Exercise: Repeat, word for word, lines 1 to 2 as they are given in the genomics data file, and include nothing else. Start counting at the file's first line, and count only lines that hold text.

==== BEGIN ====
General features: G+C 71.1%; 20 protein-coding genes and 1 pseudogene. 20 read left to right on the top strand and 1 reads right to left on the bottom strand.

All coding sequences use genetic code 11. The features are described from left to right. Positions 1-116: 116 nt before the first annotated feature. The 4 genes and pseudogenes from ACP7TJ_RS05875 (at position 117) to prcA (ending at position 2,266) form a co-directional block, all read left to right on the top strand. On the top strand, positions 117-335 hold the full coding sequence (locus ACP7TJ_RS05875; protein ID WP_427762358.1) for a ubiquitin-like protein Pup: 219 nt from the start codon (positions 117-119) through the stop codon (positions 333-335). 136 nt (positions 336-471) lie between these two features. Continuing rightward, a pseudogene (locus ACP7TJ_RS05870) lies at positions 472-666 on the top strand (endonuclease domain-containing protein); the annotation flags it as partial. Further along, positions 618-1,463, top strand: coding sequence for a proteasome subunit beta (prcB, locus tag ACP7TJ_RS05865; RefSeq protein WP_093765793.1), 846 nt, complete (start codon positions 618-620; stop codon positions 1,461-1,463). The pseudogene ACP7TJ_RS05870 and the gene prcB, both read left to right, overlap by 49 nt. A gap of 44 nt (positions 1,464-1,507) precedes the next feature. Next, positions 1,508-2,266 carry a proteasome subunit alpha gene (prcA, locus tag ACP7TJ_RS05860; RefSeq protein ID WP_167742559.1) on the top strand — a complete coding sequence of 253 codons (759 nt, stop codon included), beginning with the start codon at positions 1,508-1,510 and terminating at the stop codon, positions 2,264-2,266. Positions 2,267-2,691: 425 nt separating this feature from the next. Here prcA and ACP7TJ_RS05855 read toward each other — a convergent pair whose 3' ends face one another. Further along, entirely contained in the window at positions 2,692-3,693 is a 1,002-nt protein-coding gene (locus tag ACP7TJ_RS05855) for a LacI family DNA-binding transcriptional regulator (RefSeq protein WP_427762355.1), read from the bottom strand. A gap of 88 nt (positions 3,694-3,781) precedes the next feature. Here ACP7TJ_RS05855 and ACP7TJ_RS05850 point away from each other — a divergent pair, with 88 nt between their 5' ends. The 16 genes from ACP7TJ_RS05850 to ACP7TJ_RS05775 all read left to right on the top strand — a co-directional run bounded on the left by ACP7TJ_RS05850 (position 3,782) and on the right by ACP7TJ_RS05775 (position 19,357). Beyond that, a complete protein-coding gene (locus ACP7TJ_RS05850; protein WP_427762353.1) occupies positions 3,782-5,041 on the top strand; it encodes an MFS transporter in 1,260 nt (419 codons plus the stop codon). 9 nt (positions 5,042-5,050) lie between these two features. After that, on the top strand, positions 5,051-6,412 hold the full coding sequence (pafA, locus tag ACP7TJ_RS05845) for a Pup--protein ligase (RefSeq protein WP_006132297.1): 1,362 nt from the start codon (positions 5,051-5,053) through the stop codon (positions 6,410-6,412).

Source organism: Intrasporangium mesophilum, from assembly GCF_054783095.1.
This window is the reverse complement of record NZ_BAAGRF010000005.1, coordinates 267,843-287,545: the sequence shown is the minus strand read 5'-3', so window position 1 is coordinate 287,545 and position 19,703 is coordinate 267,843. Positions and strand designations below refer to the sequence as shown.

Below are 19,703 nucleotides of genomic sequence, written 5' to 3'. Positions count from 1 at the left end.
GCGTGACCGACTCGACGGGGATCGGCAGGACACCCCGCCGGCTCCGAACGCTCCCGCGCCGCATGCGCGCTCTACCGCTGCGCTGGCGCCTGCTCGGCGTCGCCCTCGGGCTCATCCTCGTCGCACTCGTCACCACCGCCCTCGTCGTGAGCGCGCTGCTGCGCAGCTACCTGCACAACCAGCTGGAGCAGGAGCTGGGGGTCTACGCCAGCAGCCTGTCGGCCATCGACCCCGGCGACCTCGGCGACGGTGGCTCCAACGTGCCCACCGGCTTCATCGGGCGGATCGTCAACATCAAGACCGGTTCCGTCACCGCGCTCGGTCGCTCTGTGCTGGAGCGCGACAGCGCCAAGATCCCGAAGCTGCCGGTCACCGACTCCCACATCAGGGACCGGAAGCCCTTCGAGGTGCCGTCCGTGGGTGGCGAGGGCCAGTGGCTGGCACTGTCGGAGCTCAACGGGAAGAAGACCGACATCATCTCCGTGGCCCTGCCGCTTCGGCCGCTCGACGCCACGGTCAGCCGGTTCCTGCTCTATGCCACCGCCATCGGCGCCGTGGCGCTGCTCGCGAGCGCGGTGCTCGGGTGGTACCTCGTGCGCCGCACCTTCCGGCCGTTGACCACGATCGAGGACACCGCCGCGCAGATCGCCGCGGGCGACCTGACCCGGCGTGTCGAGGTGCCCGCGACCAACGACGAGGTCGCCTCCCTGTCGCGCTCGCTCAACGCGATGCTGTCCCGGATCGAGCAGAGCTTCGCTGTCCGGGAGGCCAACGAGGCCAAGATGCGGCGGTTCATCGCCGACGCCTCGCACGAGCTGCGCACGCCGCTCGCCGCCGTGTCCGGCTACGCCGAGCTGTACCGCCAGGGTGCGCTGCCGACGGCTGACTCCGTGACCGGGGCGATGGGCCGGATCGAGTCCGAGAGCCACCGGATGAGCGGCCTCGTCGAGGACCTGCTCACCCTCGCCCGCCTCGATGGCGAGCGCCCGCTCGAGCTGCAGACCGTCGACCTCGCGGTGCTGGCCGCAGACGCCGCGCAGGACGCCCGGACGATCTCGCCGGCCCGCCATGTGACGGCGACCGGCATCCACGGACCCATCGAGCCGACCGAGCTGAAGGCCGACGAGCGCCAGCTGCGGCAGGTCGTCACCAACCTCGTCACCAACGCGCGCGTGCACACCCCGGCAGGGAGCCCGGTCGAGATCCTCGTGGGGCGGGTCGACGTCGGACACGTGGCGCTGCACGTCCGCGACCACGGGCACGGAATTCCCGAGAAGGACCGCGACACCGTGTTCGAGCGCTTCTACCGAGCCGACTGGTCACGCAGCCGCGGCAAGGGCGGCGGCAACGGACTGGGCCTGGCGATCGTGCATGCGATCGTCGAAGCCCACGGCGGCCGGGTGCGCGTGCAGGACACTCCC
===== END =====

General features: G+C 71.1%; 20 protein-coding genes and 1 pseudogene. 20 read left to right on the top strand and 1 reads right to left on the bottom strand.

All coding sequences use genetic code 11. The features are described from left to right. Positions 1-116: 116 nt before the first annotated feature. The 4 genes and pseudogenes from ACP7TJ_RS05875 (at position 117) to prcA (ending at position 2,266) form a co-directional block, all read left to right on the top strand. On the top strand, positions 117-335 hold the full coding sequence (locus ACP7TJ_RS05875; protein ID WP_427762358.1) for a ubiquitin-like protein Pup: 219 nt from the start codon (positions 117-119) through the stop codon (positions 333-335). 136 nt (positions 336-471) lie between these two features. Continuing rightward, a pseudogene (locus ACP7TJ_RS05870) lies at positions 472-666 on the top strand (endonuclease domain-containing protein); the annotation flags it as partial. Further along, positions 618-1,463, top strand: coding sequence for a proteasome subunit beta (prcB, locus tag ACP7TJ_RS05865; RefSeq protein WP_093765793.1), 846 nt, complete (start codon positions 618-620; stop codon positions 1,461-1,463). The pseudogene ACP7TJ_RS05870 and the gene prcB, both read left to right, overlap by 49 nt. A gap of 44 nt (positions 1,464-1,507) precedes the next feature. Next, positions 1,508-2,266 carry a proteasome subunit alpha gene (prcA, locus tag ACP7TJ_RS05860; RefSeq protein ID WP_167742559.1) on the top strand — a complete coding sequence of 253 codons (759 nt, stop codon included), beginning with the start codon at positions 1,508-1,510 and terminating at the stop codon, positions 2,264-2,266. Positions 2,267-2,691: 425 nt separating this feature from the next. Here prcA and ACP7TJ_RS05855 read toward each other — a convergent pair whose 3' ends face one another. Further along, entirely contained in the window at positions 2,692-3,693 is a 1,002-nt protein-coding gene (locus tag ACP7TJ_RS05855) for a LacI family DNA-binding transcriptional regulator (RefSeq protein WP_427762355.1), read from the bottom strand. A gap of 88 nt (positions 3,694-3,781) precedes the next feature. Here ACP7TJ_RS05855 and ACP7TJ_RS05850 point away from each other — a divergent pair, with 88 nt between their 5' ends. The 16 genes from ACP7TJ_RS05850 to ACP7TJ_RS05775 all read left to right on the top strand — a co-directional run bounded on the left by ACP7TJ_RS05850 (position 3,782) and on the right by ACP7TJ_RS05775 (position 19,357). Beyond that, a complete protein-coding gene (locus ACP7TJ_RS05850; protein WP_427762353.1) occupies positions 3,782-5,041 on the top strand; it encodes an MFS transporter in 1,260 nt (419 codons plus the stop codon). 9 nt (positions 5,042-5,050) lie between these two features. After that, on the top strand, positions 5,051-6,412 hold the full coding sequence (pafA, locus tag ACP7TJ_RS05845) for a Pup--protein ligase (RefSeq protein WP_006132297.1): 1,362 nt from the start codon (positions 5,051-5,053) through the stop codon (positions 6,410-6,412).